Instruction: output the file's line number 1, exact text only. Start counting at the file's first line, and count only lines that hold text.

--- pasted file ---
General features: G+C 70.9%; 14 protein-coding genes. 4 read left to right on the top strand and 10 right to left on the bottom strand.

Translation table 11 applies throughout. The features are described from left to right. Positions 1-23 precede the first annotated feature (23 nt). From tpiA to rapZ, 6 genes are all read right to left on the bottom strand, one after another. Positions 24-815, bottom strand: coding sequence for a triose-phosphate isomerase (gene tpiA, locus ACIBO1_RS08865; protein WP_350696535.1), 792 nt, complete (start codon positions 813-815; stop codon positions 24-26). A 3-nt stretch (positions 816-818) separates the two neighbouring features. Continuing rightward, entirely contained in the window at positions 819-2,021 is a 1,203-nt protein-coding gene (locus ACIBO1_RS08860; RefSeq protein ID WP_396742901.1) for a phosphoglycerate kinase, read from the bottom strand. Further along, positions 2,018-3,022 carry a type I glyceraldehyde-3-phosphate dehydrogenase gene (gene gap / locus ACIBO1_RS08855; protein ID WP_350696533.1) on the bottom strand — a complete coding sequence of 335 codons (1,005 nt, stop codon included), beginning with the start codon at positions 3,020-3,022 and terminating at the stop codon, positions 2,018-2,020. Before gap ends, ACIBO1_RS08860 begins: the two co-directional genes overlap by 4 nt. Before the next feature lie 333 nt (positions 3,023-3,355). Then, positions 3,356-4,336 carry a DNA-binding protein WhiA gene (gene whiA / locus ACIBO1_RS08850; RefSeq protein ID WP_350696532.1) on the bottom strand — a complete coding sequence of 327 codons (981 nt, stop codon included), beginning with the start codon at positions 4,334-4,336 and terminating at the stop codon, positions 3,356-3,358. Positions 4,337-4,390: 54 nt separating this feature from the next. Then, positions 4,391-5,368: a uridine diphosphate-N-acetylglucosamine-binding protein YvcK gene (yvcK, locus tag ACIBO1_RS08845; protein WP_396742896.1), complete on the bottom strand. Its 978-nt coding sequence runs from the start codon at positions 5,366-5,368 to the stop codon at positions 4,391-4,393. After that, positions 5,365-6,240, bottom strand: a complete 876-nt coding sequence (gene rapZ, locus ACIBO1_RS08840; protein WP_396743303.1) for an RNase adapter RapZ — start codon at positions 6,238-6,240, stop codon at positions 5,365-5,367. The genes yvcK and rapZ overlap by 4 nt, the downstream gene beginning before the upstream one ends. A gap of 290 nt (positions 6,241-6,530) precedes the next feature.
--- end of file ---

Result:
General features: G+C 70.9%; 14 protein-coding genes. 4 read left to right on the top strand and 10 right to left on the bottom strand.